Sunday, February 8, 2009
Just an update
Finally bought a new computer and it is sweet.
I am apprenticing as a quiller....sweeter.
I will post a pic of all the quill colors I dyed in the last two days.
I have learning everything from plucking a porc to picking quills that are the right size....all that is left is the wrapping and damn if it isn't hard.
I believe I learned the right way though, from the beginning. The process is long and hard and time consuming.
In these steps.
Getting a dead porcupine, usually roadkill but I just purchased 5 pounds from Montana and there was hardly any hair at all in them.
Washing the quills with Dawn dishsoap to get the dirt and grease off.
Rinsing them then soaking them in fabric softener so they don't get staticky.
Next you lay them out and let them dry, always turning so they air dry.
After you boil your dye and dye the quills which is a time consuming process in itself because they quills have to constantly be watched and turned, in order for the right color.
After rinsing the color off they need to be dried again....then they are ready to be picked looking for the right size.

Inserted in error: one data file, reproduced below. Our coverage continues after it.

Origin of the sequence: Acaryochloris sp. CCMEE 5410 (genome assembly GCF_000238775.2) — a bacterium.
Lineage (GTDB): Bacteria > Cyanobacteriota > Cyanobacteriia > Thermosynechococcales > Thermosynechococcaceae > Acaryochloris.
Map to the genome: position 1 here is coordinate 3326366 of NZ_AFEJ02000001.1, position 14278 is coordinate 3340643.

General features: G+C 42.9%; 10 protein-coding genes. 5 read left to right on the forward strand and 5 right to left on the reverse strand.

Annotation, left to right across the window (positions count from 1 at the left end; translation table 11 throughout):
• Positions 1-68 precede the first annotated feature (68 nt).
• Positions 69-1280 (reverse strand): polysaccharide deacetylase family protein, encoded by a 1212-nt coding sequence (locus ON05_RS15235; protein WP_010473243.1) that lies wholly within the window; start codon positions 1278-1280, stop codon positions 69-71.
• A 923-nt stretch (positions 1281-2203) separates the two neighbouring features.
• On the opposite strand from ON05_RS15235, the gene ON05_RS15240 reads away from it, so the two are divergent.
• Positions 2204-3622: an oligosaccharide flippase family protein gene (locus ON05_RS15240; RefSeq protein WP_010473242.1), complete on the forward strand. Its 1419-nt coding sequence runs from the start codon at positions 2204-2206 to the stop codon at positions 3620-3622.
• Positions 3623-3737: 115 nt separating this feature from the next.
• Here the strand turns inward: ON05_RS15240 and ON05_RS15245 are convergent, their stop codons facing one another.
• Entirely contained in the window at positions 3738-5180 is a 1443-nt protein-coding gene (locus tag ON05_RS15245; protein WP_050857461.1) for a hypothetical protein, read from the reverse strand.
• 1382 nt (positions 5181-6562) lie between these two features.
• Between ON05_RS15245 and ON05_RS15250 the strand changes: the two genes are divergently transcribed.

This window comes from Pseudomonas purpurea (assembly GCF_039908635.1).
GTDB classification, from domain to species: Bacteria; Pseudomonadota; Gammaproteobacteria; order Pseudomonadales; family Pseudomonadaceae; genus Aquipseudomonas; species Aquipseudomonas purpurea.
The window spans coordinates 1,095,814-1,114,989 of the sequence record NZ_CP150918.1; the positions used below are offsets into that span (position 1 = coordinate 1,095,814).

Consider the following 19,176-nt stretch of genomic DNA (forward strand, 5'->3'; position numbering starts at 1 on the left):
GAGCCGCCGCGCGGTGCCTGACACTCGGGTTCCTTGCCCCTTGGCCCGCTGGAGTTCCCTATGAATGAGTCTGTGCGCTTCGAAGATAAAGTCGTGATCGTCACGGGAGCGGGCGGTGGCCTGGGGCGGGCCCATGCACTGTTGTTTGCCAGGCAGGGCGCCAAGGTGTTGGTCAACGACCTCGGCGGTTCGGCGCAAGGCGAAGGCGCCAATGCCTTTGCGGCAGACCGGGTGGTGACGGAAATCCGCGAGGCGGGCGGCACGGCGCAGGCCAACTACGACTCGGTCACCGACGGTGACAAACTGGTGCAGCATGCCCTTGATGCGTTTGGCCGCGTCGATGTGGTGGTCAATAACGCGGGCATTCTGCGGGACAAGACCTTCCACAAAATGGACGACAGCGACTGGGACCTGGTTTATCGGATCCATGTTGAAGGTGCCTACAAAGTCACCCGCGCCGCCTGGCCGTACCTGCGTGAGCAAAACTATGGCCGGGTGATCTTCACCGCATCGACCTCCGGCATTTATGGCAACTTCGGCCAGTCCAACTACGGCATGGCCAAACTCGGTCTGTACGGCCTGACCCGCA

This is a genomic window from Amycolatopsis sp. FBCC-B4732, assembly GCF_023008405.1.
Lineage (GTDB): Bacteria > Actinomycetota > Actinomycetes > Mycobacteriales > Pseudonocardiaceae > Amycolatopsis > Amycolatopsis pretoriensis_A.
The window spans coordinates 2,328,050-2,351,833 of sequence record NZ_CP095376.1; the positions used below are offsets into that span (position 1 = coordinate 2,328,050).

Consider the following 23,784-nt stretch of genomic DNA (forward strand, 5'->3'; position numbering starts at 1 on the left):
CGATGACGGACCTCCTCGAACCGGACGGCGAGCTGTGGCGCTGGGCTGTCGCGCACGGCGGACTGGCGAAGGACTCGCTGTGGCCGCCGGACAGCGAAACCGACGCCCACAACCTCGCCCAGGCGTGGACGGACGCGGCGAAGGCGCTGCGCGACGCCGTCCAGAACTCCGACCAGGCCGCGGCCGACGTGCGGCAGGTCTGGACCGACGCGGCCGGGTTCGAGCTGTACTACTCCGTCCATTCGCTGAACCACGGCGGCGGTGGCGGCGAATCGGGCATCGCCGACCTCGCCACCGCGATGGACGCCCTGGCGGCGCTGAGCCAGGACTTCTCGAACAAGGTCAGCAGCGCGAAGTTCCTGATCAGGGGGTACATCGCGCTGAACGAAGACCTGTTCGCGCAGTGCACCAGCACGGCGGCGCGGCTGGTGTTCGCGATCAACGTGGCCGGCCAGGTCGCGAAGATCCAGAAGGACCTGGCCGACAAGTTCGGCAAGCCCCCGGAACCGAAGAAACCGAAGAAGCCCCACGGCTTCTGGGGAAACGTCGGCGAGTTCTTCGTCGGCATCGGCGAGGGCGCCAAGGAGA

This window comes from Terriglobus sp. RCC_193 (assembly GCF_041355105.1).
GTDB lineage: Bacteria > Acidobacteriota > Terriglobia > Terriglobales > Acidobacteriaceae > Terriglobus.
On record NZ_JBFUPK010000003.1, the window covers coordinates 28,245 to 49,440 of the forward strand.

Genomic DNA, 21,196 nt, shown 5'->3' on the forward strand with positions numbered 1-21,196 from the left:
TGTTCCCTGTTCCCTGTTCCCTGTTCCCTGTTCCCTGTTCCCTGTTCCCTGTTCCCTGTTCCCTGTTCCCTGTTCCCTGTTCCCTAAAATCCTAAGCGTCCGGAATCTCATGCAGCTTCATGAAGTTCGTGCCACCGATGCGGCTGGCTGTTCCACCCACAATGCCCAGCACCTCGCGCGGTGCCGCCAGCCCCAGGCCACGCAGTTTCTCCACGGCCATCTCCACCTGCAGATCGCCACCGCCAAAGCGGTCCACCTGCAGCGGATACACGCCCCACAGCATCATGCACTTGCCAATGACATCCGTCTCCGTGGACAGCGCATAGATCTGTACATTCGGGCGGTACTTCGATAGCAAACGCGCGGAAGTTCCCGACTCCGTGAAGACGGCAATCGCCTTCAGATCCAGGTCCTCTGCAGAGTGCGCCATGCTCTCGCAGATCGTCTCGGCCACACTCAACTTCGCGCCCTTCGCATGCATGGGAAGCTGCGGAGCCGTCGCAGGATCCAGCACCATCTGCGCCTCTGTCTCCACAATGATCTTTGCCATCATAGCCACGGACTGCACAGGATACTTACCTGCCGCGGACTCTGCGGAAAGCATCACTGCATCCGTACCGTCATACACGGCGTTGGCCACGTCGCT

When that is done you must select a pattern and trace onto rawhide. The pattern is then cut very carefully with an Xacto blade.
You choose the colors for the pattern and proceed to wrap the item you just cut out. After the item is wrapped you then prepare it for sale, such as putting on earwire or jump rings ot necklace clasps or a leather tie.
Hu, and some people thought it was just a pair of earrings.
This is tradition that carried on into the contemporary age.
Pictured above is an earring and necklace set by Anita Big Crow Begay.
Here are the quills before I dyed all of them.
After I dyed them
Colors you never seen in quill work